Airbus is betting that in increasingly crowded skies, airlines will want to be able to pack as many people as possible in their planes and that customers will be attracted by the extra space and comfort available on a flying "cruiser" -- a bet a Boeing spokesman dismissed as contrary to the company's market research.
The four-nation European consortium will also be converted into a corporation -- Airbus Integrated Company -- in a long-expected move that its backers hope will help it compete more effectively with Boeing and crack its monopoly on long-haul jets.
The Airbus decision to go ahead with the $12 billion project to build the world's largest plane promises to intensify competition between the rivals with their opposing strategies for the future.
Boeing has decided to modernize its trustworthy 747 family of planes rather than build its own mammoth jet.
A decision on whether to proceed with a stretch version of the 747 at an estimated cost of $3 billion to $4 billion will depend on interest from the airlines and airplane leasing companies that would buy them, said John Dern, a Boeing spokesman in Seattle.
The main deck of the A3XX will be the widest in the world. Each seat has its own armrest, and a lower deck can accommodate sleeper cabins, a business center with a bar and library, and even a nursery. The plane will have a range of 8,150 miles.
Airbus's announcement was clearly the opening salvo in what promises to be a fierce fight for clients.
"There will be a tremendous competition, a fair-play match between Boeing and Airbus," Jean-Luc Lagardere, co-CEO of the new company, said at a news conference in Paris.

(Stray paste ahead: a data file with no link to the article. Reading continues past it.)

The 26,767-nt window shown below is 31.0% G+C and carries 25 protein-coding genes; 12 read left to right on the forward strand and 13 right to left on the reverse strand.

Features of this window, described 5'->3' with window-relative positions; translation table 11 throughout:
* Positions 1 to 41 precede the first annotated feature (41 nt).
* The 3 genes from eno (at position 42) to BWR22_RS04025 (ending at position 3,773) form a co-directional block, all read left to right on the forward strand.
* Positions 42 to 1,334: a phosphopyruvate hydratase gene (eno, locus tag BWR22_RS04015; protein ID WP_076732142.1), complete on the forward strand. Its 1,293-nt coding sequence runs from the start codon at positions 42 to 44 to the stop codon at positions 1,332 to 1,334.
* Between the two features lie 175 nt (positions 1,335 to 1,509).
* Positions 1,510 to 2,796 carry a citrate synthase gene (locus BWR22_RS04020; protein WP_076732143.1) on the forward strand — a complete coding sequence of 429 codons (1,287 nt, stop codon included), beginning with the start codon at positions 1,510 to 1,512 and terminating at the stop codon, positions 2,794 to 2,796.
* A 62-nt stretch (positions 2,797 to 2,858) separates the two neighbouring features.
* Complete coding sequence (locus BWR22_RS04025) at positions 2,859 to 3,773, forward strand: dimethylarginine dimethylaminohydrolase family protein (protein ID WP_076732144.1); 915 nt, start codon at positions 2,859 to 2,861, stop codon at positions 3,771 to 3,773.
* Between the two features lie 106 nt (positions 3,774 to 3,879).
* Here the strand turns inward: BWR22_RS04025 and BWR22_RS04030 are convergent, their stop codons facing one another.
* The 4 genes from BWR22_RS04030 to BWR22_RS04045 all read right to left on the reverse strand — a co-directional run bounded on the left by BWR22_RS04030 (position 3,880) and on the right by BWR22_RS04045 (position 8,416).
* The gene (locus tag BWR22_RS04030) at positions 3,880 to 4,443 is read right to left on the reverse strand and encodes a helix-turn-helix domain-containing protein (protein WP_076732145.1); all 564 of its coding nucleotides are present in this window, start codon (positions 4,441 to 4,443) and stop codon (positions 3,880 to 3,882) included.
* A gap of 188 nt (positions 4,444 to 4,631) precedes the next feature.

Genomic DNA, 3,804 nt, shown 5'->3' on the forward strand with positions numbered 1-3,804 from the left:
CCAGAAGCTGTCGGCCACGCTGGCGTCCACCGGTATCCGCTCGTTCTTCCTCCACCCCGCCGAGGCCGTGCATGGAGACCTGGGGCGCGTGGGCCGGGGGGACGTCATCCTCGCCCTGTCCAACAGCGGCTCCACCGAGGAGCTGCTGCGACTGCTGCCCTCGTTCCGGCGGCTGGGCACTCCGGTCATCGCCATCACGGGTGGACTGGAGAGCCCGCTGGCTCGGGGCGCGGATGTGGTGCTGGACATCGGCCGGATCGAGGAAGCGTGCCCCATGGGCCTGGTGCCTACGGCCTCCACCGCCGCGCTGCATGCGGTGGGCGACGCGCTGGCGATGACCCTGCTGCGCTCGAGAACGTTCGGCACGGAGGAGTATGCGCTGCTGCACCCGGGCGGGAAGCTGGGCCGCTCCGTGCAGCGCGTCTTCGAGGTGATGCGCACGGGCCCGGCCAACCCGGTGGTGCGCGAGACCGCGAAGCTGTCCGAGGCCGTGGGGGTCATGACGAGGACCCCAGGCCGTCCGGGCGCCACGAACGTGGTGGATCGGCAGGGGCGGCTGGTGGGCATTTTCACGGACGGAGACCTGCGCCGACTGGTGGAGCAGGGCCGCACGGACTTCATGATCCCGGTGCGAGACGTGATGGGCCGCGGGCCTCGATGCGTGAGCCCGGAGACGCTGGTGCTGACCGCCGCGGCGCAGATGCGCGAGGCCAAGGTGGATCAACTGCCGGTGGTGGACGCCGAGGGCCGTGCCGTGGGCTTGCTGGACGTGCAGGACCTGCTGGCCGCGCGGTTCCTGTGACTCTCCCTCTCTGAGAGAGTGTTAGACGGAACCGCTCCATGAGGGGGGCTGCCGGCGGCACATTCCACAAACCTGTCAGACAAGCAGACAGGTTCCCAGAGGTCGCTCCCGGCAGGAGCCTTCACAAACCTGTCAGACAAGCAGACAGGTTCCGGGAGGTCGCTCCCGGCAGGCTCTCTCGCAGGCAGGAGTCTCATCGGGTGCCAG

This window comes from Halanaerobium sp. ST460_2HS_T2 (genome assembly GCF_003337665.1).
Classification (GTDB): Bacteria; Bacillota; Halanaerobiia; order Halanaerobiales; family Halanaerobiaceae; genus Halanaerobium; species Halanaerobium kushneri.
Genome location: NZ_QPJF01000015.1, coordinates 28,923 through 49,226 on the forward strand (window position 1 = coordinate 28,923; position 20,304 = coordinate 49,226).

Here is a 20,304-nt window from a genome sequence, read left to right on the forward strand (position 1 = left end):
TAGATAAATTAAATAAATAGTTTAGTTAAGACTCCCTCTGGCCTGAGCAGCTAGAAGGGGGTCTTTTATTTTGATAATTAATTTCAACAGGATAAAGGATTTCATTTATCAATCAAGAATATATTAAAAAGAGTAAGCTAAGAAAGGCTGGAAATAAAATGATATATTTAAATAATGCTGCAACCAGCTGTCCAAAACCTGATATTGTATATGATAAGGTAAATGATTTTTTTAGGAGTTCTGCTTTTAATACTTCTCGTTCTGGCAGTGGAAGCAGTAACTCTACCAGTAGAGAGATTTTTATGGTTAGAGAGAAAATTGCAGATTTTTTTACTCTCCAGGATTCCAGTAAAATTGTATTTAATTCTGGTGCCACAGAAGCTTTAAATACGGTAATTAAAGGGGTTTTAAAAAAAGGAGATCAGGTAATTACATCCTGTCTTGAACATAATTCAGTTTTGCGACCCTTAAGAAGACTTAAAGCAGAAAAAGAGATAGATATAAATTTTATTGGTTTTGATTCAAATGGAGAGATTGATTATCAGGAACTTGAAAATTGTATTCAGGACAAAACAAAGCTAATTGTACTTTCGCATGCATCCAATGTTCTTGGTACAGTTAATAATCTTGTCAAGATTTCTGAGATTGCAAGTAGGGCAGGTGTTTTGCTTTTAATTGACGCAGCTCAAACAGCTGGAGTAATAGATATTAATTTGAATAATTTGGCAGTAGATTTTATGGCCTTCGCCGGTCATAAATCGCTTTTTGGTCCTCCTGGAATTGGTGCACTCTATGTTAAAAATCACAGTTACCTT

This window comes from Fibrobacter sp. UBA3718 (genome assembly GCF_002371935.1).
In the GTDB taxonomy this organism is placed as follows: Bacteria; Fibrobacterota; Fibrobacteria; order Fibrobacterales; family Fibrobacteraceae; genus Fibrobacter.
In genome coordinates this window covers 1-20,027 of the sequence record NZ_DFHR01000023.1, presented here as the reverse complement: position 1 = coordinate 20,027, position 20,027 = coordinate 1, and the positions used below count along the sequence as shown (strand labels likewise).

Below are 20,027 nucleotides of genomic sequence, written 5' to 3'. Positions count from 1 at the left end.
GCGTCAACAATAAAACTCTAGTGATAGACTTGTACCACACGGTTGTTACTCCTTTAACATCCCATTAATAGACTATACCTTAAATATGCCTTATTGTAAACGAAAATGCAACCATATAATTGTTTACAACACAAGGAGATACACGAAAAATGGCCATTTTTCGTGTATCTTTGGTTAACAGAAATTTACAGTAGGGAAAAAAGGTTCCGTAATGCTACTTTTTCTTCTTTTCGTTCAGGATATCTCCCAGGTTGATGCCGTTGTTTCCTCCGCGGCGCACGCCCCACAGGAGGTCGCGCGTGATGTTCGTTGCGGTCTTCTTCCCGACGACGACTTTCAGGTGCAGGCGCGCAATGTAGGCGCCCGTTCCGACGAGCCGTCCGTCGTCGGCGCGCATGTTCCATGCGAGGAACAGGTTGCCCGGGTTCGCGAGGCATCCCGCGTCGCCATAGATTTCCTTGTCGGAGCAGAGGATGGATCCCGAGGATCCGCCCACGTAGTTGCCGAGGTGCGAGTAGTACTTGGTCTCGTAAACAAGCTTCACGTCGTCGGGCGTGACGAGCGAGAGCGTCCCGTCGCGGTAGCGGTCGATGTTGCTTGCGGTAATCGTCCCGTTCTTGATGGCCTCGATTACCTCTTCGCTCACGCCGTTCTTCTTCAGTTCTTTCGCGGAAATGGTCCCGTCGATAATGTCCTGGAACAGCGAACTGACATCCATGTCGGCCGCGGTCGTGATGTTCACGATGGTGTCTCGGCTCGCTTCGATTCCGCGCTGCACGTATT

"It will not be a war," he added, but an "imaginative contest."
The new company will be 80 percent-owned by the European Aeronautics Defense and Space Co., formed last year from the merger of France's Aerospatiale Matra, Germany's DaimlerChrysler Aerospace and Spain's Casa. British Aerospace Systems, the fourth partner in Airbus Industrie, will hold the remaining 20 percent.
EADS said it believes there will be demand for 1,500 A3XX over the next two decades, and it intends to capture half that market. It said eight leading customers have expressed interest acquiring 52 planes in the A3XX family.
The European aerospace giant said authorization to offer the superjumbo is expected to "lead to a full industrial launch of the program at the turn of the year." The first planes are slated for delivery by 2005.
"Our landmark agreement and the authorization to offer for the A3XX are tremendous news for the European aerospace industry and testimony to the faith and commitment of those who founded Airbus Industrie so many years ago," said Philippe Camus, co-CEO of EAD.
A joint statement by the French, German, British and Spanish heads of government said the launch of the A3XX propelled the European aerospace industry into "first rank" internationally.
But Boeing's Dern said Airbus still has a long way to go "before they begin cutting metal."
"It's just one step in the process. This is something that has been expected for some time," he said.
Boeing estimates the market for an A3XX-size plane is only about 360 aircraft, because "most passengers, whenever possible, want to avoid congested hubs and want more point-to-point service" that can be handled with existing jetliners, Dern said.
The European superjumbo project had been held up by internal squabbling about where the A3XX would be assembled, with France and Germany vying for the prestige of assembling it.
Physical assembly will take place at Airbus' headquarters in Toulouse, France, while interior furnishing and customization will be carried out in Hamburg, Germany.
The conversion of Airbus, which was founded in 1972, into a corporation is expected to generate savings of $329 million by 2004. The new company is expected to have a consolidated annual turnover of $14.7 billion.
Last year, Airbus surpassed Boeing in commercial airline orders with 476 to the American company's 391.